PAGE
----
Is your dog snoring too loud to the extent that you need to use earplugs? Is it normal for dogs to snore? Whilst some may find it amusing, you might want to have some second thoughts. Although it is true that some dogs snore as humans do, some potential causes are not as harmless as expected. Fortunately, there are ways to help stop or minimise the snoring problem. But before we delve into dog snoring remedies, let us first know the reasons why dogs snore.
‘Why has my dog started to snore?’ The audible breathing or snoring occurs from the partial obstruction of the nasal passage across the uvula at the back of the throat and the soft palate. At times, the audible breathing may be light and quiet, but there are also others that are loud and strenuous.
Having more tissue accumulated from fats around the throat could lead to a constriction in the airways. Apart from that, it also affects the rings in his trachea, which may result to collapse when asleep. The said complications are due to the excess of fats and level of inactivity. If you think this is the case in your pooch, consider increasing the level of his activity as well as providing a well-balanced diet.
Fact 2: Dog snoring is a factor of breed anatomy.
Brachycephalic dog breeds are more likely to snore as they naturally have a short muzzle, shortened head, and a flat face. Their nasal passage is restricted, which leads to the audible breathing that we hear. In fact, these breeds predominantly have breathing difficulties.
Dog breeds that are considered brachycephalic are:
If you have a brachycephalic breed, it is best to have an annual appointment with your veterinarian.
Fact 3: Snoring is elicited from allergies.
Pups with allergies or sensitivities often suffer from obstruction or blocked nasal passages. Certain allergens are similar to humans, such as dander, dust, perfume, and pollen, which make them struggle to breathe.
Adult dogs normally have forty-two teeth. However, because brachycephalic breeds tend to have shorter jaws, teeth overcrowding can be a problem. It could block airways, which leads to snoring. If left untreated, these complications may develop infections that require serious medical intervention.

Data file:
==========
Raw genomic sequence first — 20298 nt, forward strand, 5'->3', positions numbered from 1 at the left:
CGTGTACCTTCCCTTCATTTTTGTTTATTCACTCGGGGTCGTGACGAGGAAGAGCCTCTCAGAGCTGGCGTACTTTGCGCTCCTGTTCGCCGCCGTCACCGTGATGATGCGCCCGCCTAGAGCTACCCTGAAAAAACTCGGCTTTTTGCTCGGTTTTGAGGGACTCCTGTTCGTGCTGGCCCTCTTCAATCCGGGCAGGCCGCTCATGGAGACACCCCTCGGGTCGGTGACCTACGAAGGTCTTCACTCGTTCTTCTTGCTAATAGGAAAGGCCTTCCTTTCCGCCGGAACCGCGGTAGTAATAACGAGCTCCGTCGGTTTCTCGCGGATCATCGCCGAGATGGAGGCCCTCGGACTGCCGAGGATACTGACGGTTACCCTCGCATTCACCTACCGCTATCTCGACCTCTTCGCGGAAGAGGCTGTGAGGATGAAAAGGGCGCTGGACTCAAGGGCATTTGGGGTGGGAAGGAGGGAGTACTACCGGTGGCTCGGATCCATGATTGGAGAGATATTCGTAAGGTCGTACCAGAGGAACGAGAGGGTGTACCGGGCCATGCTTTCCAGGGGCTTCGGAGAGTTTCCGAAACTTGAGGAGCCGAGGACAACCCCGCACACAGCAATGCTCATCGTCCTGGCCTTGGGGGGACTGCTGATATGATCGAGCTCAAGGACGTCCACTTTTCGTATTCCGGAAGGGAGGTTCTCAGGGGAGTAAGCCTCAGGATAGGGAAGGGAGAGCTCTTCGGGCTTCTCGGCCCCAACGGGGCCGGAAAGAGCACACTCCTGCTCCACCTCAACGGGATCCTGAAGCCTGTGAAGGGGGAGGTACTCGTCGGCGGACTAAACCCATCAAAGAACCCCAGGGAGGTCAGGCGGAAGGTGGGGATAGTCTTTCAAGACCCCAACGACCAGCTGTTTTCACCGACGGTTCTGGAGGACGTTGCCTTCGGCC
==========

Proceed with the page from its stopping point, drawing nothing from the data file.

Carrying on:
Fact 5: Snoring may have been acquired from a fungal disease.
Aspergillosis is a fungal disease, which is triggered by hay, grass clippings, and dusty materials. Canines that spend more time outdoors are more likely to get affected. Other symptoms include sneezing, nasal discharge, swelling, and snoring. Fortunately, aspergillosis can be cured with antifungal medicine. Be sure to ask prescription from your vet for proper dosage.
Fact 6: Snoring might be a case of sleep apnoea.
Sleep apnoea does not only affect humans but dogs as well. It is a sleep disorder that causes a dog to stop breathing whilst asleep. Other symptoms include irritability, tiredness, and loud and frequent snoring. This is a dangerous condition as it is to humans. Consider visiting your vet to talk about getting a sleep disorder therapy or medications. Others may need surgical intervention to correct nasal flaws.
Fact 7: Odd sleeping positions can trigger snoring.
Dogs lying on their backs are more likely to snore than those in a curled-up position. Curled positions allow the airways to expand easily. You may as well give him a pillow to elevate their head.
Watch this video of snoring dogs:
How do you alleviate dog snoring?
How do I get my dog to stop snoring or at least minimise the volume?
- Provide an appropriate diet and a daily exercise routine.
Regular amount of exercise is a necessity for dogs especially for obese ones. Indoor dog breeds are even required to engage in indoor games apart from short walks. In addition, diet greatly contributes to a healthy pup.
- Consider surgery for brachycephalic canines.
Brachycephalic breeds are not only prone to breathing difficulties but to overheating as well. This is due to their exaggerated facial features. As such, there are cases that call for a surgical procedure to correct such flaws in order for the dog to breathe more easily.
- Take extra attention on the environment.
Dogs with no or less access to fresh air are more likely to snore. This is especially true for dogs with environmental sensitivities or allergic reactions. Consider investing a humidifier to add extra moisture to the air. Regular cleaning and vacuuming your home also contribute as much.
Do you have your own theory as to why dogs snore? Share it down in the comments below!